We recently began a new sermon series called The Broken King: The Story of David. Over the course of this series, we will produce several articles that will help us think well about the story of David in 1–2 Samuel and apply it to our lives. In this first article, we want to provide a basic guide to the books of 1–2 Samuel to provide some context for the life of David.
First and Second Samuel were originally one book that told the story of the beginnings of Israel’s kingship through the end of David’s life. These two books answer many questions for readers: How did Israel come to have a monarchy? What type of king did Israel need? How did Israel’s kings measure up to God’s standards? Would God’s promise to David hold true?
As we look at David’s life as the king of Israel, we should recall that long before the first king, Saul, stepped to the throne, God gave requirements for Israel’s kings. In Deuteronomy 17:14ff, God gives basic stipulations or laws for Israel’s kings:
- God would choose the king (vs. 15)
- The king must be an Israelite (vs. 15)
- The king must not acquire horses for himself, especially from Egypt (vs. 16)
- The king must not acquire many wives for himself (vs. 17)
- The king must not acquire excessive silver and gold (vs. 17)
- The king must write a copy of the Mosaic law for himself and meditate on it and obey it (vs. 18)
These laws should be the standard we use to evaluate Israel’s kings, including David. In 1 Samuel 16, we saw that David was chosen by God. All of Jesse’s other sons were rejected as king, not because there was something wrong with them, but because God had already chosen David. God does not look on the outward appearance, but he looks on the heart (1 Samuel 16:7). God’s measure of success and usefulness is internal, not external.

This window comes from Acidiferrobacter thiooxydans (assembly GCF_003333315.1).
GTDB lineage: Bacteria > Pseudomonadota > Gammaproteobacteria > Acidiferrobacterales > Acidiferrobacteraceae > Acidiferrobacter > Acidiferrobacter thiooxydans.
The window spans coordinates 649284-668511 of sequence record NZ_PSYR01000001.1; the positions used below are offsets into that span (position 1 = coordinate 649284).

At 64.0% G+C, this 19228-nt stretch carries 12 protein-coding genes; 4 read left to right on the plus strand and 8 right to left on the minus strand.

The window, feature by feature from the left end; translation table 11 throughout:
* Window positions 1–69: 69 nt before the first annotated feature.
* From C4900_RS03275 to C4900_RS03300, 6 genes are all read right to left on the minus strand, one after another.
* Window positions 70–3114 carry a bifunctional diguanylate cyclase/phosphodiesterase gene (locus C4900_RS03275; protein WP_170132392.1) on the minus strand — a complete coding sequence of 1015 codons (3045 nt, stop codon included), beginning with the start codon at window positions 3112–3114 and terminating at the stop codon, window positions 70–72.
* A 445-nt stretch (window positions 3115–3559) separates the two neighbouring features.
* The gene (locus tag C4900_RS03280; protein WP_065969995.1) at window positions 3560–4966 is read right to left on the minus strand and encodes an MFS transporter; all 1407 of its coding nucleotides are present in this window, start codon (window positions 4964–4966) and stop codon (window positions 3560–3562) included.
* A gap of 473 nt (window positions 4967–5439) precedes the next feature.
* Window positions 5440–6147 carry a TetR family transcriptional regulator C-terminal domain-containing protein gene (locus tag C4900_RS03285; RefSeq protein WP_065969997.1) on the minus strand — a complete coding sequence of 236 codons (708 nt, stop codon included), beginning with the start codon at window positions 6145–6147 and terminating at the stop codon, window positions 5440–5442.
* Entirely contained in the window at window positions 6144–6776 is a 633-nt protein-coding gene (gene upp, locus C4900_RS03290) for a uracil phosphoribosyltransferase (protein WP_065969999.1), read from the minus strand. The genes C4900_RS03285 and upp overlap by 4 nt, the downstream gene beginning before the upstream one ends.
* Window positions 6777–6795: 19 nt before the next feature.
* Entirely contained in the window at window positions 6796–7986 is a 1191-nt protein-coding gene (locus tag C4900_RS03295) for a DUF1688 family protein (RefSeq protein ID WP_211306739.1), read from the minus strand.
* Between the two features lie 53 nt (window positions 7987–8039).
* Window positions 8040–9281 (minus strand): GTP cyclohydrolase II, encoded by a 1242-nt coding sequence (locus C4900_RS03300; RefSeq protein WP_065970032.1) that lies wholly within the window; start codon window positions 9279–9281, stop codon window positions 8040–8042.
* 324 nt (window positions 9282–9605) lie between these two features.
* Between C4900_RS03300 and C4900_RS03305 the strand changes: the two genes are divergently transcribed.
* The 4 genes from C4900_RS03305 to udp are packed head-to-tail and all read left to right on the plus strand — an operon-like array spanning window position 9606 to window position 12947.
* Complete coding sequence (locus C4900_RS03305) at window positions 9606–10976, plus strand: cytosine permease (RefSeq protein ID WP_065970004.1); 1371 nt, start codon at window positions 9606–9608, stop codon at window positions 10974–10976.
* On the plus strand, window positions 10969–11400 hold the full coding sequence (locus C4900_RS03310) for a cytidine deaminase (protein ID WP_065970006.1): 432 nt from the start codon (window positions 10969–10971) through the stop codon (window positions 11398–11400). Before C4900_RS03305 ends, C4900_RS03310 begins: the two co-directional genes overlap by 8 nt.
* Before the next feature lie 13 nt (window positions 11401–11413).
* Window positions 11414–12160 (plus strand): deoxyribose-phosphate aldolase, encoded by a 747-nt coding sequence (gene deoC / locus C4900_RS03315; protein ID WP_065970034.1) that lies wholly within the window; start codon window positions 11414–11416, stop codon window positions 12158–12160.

We live in a world enamored by the external. We evaluate and are evaluated on our performance, the way we look, and how much and what kind of possessions we have. God is not ultimately concerned with any of this when he is looking for someone to serve him. He is looking for the humble, the dependent, and those who are confident in Him.
God wanted his people Israel to be led by his king, dependent on his power to save, and guided by his word. David fulfilled the role of Israel’s king for 40 years, but as we have said, David was a broken king. He failed on multiple accounts and did not measure up to God’s standard—but the reality is, no one would have measured up. David’s insufficiency as king points us toward the sufficiency of the perfect king, Jesus, and his desire has not changed. God wants us to look to our perfect king, Jesus, chosen by God, who kept the law perfectly and depended on God completely. Jesus is our saving king. He wants us to follow him and submit to him as the good king who leads his people. Have you submitted your life to Jesus?
As we continue our series on the life of David, be on the lookout for God’s presence, grace, mercy, and provision. Even though like David, we are all broken servants of God, he continues to show us grace and walk with us through life. He does not abandon those who trust in Jesus—He will be faithful to that promise.